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LAA@OAK: Colon limits Halos to two runs over six

OAKLAND -- Here's a list of people surprised by center fielder Coco Crisp's outfield assist in the third inning of the A's 6-4 win over the Angels on Friday.

A's manager Bob Melvin, who said Crisp's arm was the strongest he's seen all year.

A's starter Bartolo Colon: "He surprised the whole world with that throw."

Crisp, who threw out Mike Trout trying to advance from first base on a flyout, said: "I don't really throw too many people out. That's not my forte. People don't say, 'He's here because he throws out people.' It does feel good to make a play, though, especially when it's a little unexpected."

The consensus around the Oakland's locker room following the win pointed to Crisp's assist, his first since Sept. 12, as the key to the A's victory.

"It was a game changer," catcher Stephen Vogt said. "A huge turn of events."

From a micro perspective, Trout's absence from the basepaths in the third proved crucial, with Josh Hamilton following the play with a double to right field. But plays like this, at least in Melvin's eyes, can spark a team "equally as much as you do sometimes from an offensive play."

Oakland received production from numerous unexpected areas. The A's 3-4-5 hitters went a combined 1-for-11 at the plate, yet the A's accumulated 10 hits -- the most in a game since they had 15 against Kansas City on July 7.

Jed Lowrie went 3-for-4 with a home run and three RBIs, his fifth game of three-plus RBIs this season, in a welcomed return to the form he's shown for much of the season.

"It's almost against the grain for him to struggle for a period of time," Melvin said. "He had good swings all night tonight. This was, for us, a pretty good offensive night compared to what we've been doing recently, so he led the way and got us going. Guys kind of fed off what he brought to the game early on."

And then there was Colon, who tossed six innings and allowed just two runs for his 14th win of the season to tie for the Major League lead. The 40-year-old wonder threw six or more innings and allowed three or fewer runs for the 14th straight start, tying the longest streak by an A's pitcher since 1916.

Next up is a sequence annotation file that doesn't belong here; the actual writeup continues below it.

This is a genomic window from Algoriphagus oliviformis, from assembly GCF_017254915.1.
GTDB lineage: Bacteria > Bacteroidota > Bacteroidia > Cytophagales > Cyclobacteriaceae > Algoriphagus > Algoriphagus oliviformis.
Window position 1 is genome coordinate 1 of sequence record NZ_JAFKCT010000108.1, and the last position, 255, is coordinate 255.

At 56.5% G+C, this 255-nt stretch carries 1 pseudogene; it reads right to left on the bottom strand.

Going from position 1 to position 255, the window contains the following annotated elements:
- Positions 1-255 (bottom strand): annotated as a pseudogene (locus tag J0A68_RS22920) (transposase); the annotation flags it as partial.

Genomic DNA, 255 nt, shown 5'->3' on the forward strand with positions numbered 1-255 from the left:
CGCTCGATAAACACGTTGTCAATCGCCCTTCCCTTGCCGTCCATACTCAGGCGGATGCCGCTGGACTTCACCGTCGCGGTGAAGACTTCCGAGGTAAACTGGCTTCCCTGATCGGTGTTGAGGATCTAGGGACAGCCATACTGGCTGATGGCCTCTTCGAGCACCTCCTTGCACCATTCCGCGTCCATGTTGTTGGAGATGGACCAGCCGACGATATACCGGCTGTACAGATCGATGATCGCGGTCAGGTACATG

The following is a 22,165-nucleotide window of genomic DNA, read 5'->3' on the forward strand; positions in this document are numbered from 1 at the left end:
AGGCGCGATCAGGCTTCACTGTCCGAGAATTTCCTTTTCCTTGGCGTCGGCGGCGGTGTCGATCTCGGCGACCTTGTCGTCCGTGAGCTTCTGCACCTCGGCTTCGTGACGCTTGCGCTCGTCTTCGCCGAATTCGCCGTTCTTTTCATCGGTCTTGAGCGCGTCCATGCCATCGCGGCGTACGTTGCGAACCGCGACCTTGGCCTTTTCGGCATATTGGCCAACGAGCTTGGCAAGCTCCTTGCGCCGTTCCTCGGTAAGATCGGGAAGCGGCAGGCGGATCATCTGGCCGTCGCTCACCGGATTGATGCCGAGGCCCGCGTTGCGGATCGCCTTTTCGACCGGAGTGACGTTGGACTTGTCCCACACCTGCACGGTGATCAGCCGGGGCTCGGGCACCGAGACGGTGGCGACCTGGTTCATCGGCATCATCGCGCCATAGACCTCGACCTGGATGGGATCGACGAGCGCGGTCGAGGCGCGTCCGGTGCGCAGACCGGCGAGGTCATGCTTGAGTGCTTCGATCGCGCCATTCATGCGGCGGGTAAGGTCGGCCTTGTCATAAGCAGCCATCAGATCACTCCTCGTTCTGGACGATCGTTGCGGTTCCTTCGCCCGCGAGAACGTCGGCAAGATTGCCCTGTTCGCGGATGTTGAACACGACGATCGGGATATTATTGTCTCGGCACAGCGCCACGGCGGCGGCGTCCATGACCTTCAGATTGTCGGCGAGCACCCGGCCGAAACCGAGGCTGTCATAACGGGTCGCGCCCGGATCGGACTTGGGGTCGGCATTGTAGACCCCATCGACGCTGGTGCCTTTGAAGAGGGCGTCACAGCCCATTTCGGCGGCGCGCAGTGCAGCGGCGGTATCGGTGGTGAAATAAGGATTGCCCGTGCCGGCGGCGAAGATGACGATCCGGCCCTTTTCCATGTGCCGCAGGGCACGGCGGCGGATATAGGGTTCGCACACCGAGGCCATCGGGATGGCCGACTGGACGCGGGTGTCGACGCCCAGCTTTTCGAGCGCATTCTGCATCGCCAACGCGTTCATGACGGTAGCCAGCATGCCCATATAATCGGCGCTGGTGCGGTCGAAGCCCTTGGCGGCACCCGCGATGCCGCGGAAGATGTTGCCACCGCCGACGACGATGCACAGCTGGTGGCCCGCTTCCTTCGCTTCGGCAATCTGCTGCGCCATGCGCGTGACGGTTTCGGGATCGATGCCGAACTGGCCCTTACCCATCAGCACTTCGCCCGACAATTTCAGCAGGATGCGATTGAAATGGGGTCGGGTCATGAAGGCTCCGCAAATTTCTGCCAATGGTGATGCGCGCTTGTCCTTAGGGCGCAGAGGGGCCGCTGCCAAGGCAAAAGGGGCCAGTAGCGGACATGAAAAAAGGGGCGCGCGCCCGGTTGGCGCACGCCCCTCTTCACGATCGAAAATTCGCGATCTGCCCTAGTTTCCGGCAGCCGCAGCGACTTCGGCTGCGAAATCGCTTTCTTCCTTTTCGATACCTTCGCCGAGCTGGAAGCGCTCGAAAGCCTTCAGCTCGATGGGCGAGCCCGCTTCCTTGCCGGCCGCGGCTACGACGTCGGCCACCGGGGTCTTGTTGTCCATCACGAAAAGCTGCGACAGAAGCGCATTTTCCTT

"It feels like every time he goes out there, we're in a very good position to get the win," Melvin said. "What you look for in a starter is someone who can give you a chance to win every time and not only does he give us that, he gives us the confidence that we are going to win every time, so he takes it a little further for us."

He overcame Trout's two-run home run in the first inning and never looked back, exiting in the sixth after 96 pitches.

"I felt we had good at-bats against him," Angels manager Mike Scioscia said. "He's going to throw strikes, and he did, he had good movement. I thought we hit some balls hard and he made some pitches to get out of some trouble."

In the sixth, Vogt, playing in his first game since he was recalled from Triple-A Sacramento, belted a two-run blast over the right-field wall.

Jerry Blevins struggled in the ninth inning, walking the first two runners he faced and was replaced in favor of closer Grant Balfour. Balfour then gave up a single to Albert Pujols down the left-field line that allowed the two runners to cross the plate, but he responded by striking out Josh Hamilton to secure his first save since his franchise-best streak of 44 straight was snapped on Tuesday.

"I'd be lying if I said I thought he'd be 14-3 right now," Melvin said of Colon. "I probably couldn't say that about anybody. With starters sometimes, the win-loss record sometimes isn't really indicative of how good he is, but to be able to be 14-3 and give us as many quality starts and shutouts, I have a ton of confidence in him."

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